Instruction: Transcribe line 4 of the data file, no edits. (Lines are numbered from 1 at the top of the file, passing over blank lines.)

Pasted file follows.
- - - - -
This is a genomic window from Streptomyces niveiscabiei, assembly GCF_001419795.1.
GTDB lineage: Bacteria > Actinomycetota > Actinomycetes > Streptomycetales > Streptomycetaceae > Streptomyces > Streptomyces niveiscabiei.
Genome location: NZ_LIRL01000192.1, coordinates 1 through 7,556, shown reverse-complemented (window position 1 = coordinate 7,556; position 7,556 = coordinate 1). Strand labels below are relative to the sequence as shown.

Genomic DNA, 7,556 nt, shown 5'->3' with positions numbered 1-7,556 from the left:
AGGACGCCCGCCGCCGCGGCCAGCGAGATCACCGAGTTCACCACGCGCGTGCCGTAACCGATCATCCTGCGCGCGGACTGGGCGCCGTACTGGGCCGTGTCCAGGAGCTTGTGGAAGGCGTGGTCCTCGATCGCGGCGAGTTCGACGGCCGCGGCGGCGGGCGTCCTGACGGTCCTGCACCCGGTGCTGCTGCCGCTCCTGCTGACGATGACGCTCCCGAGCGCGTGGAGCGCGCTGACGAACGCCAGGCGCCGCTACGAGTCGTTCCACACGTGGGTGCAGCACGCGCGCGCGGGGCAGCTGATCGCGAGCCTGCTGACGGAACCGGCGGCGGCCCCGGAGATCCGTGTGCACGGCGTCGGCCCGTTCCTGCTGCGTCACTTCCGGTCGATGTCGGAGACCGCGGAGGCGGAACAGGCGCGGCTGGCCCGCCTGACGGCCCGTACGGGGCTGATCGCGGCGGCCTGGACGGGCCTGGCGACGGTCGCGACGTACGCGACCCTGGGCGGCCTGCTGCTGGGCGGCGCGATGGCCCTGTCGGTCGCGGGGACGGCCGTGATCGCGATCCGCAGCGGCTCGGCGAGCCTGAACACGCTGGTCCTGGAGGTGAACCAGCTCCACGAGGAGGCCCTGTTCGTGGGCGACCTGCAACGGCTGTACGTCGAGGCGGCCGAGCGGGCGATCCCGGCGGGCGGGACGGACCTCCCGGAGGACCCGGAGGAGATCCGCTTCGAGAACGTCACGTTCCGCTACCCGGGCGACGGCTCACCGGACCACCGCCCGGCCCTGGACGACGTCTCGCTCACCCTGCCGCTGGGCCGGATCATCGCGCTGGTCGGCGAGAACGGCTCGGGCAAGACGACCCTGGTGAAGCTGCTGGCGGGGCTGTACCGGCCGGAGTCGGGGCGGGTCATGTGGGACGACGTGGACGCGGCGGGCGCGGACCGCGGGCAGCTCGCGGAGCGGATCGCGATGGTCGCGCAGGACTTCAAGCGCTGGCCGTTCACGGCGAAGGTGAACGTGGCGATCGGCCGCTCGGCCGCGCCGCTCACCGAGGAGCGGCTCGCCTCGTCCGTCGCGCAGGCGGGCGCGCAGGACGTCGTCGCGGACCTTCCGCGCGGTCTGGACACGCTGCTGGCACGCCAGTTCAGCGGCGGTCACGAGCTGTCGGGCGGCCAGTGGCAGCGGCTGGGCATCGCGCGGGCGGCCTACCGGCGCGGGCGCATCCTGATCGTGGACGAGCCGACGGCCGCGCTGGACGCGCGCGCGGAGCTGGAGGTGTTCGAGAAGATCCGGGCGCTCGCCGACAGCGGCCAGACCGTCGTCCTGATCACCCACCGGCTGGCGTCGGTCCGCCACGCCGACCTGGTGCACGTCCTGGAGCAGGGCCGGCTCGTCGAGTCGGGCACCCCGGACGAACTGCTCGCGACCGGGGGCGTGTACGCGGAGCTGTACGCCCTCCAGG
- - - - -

Genomic DNA, 7,556 nt, shown 5'->3' with positions numbered 1-7,556 from the left: